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Press Release

Mitsubishi's GDI Engine


Mitsubishi Motors makes stellar leap in automotive technology with GDI

Performance, While Increasing Fuel Efficiency by up to 40%

Plans to Develop U.S. Version of Revolutionary Engine by Year 2000

Mitsubishi Motors America Inc., a subsidiary of Mitsubishi Motors
Corp. in Japan, held a briefing this week on one of the latest
innovations in the global automotive industry and gasoline engine
technology -- the Mitsubishi Motors In-Cylinder Direct Injection
Gasoline (GDI) engine.

The company said the new engine, which is in mass production and
currently being installed on several of its new cars, has been
critically acclaimed and has earned several prestigious international
awards for its ability to deliver significant improvements in fuel
economy and emissions without sacrificing power.

At the briefing, Dr. Hiromitsu Ando, Deputy General Manager of the
Engine Research Department at Mitsubishi Motors Corp., one of the main
developers of the GDI engine said, "the Mitsubishi Motors in-line,
four cylinder 1,834 c.c. GDI is an engine engineers dream. It features
10% more output and torque, faster acceleration, and 35-40% better
fuel efficiency during idling and varying speed conditions, compared
to conventional MPI engines. In addition, we have been able to control
NOx emissions, even while burning a lean fuel-air mixture."

The GDI engine is expected to become the cornerstone for the next
generation of high efficiency engines and will provide Mitsubishi
Motors with a competitive advantage in the global
marketplace. Considered the most significant engine technology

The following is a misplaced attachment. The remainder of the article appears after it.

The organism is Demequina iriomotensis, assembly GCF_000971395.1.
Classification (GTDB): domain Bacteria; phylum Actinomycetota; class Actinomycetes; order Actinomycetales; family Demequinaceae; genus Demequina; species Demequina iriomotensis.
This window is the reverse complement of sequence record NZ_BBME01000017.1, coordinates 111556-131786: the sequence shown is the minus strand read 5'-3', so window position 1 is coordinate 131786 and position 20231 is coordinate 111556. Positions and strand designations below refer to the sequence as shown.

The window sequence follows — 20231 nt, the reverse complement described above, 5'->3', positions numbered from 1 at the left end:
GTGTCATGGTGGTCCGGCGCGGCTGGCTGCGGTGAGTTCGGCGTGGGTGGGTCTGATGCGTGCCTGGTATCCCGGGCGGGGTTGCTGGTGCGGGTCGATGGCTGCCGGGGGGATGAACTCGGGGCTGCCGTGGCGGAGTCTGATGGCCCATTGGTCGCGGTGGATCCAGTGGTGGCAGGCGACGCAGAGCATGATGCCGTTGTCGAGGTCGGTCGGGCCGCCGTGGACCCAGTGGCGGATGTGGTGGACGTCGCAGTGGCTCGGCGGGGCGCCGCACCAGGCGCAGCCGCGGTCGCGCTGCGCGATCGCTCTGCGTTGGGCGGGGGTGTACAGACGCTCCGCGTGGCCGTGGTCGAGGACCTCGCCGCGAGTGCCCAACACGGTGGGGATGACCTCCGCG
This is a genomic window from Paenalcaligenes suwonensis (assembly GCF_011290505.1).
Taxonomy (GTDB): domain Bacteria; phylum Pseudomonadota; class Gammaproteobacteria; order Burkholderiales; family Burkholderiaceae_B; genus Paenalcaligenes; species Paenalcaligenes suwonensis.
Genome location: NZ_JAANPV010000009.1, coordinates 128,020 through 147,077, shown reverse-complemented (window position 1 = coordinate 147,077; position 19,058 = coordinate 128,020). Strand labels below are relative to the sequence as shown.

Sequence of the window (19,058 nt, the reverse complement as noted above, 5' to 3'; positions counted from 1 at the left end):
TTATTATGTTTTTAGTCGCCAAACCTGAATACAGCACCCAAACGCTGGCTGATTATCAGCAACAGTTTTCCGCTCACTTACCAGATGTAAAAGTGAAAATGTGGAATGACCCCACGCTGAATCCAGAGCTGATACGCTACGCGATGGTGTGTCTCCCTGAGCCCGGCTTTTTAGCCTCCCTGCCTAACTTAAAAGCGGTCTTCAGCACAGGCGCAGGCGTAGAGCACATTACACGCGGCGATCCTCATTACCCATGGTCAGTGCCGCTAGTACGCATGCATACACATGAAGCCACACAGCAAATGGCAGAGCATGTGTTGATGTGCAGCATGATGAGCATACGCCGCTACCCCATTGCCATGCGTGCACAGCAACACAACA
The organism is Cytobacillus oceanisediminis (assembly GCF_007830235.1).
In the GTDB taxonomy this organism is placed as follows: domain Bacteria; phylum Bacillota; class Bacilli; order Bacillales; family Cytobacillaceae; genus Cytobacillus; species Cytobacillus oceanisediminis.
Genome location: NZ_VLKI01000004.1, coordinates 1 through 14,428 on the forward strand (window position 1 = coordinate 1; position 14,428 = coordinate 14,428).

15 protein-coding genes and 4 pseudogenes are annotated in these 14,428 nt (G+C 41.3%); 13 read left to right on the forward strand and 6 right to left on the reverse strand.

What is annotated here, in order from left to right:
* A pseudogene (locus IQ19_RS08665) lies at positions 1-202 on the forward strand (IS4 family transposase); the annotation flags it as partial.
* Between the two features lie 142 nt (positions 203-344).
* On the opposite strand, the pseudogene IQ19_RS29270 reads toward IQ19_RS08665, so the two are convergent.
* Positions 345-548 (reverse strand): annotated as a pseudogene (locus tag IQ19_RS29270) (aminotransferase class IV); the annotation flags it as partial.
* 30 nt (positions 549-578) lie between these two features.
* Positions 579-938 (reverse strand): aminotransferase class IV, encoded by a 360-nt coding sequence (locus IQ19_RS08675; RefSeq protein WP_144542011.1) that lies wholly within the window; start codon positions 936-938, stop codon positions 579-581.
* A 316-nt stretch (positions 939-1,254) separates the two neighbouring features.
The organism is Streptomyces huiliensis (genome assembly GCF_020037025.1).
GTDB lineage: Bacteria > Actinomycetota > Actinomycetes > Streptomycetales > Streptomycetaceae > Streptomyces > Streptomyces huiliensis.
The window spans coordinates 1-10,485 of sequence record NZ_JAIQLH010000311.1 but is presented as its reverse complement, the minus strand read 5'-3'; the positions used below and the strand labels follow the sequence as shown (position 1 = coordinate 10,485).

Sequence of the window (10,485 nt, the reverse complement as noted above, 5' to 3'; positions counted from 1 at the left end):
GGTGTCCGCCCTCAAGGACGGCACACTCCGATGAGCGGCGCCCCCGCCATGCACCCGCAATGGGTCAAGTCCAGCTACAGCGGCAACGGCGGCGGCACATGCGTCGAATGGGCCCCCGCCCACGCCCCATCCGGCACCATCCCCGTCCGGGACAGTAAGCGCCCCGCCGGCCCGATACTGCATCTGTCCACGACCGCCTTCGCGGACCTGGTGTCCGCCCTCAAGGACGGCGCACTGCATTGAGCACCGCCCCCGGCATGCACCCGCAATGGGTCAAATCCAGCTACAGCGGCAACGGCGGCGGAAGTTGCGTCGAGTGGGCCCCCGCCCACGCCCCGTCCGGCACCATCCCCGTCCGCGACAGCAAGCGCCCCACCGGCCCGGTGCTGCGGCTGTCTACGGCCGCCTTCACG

breakthrough since fuel injection engines 20 years ago, the GDI engine
is featured on the new Mitsubishi Motors Galant and Legnum station
wagon in Japan. The Mitsubishi Carisma, produced by NedCar in Europe,
will also feature the GDI engine later this year.  Since September
1996, more than 37,000 vehicles with the GDI engine have been
sold. According to Dr. Ando, Mitsubishi Motors plans to develop a
U.S. version of the GDI engine by year 2000.

Automotive engineers have believed for years that a GDI engine design
has the greatest potential for delivering the best performance and
lowest fuel consumption. In independent driving tests in Japan, the
mid-size 1997 Mitsubishi Galant Sedan with a GDI engine was driven up
to 800 miles on one tank of gas (17 gallons) achieving up to 47 miles
per gallon (approximately the distance from Detroit to Atlanta without
refueling). The GDI engine uses straight upright intake ports, instead
of horizontal intake ports found in conventional engines. The upright
straight intake ports generate an intense airflow pattern down against
curved-top pistons, which then redirect the airflow into a strong
reverse tumble for optimal fuel injection. Then, newly developed
high-pressure, electromagnetic swirl injectors spray atomized fuel
directly into the cylinder into the airflow just before
ignition. Before the atomized fuel spray disperses, it vaporizes above
the curved-top piston heads and is carried toward the spark plugs in
an optimally stratified form. Test results show that the richest
mixture of the stratified air-fuel charge concentrates around the
spark plugs just prior to ignition, contributing to the ultra-lean
fuel-air ratio. In comparison, conventional multi-port injection (MPI)
engines mix air and fuel together before injecting them into the
intake port of each cylinder.

Fuel consumption tests conducted at varying speeds and driving
conditions indicate the new Mitsubishi Motors engine uses 35% to 40%
less fuel than a conventional MPI engine. The most dramatic effect is
at idling speeds, where the new GDI engine's ability to maintain
stable combustion offers greater flexibility in setting the idle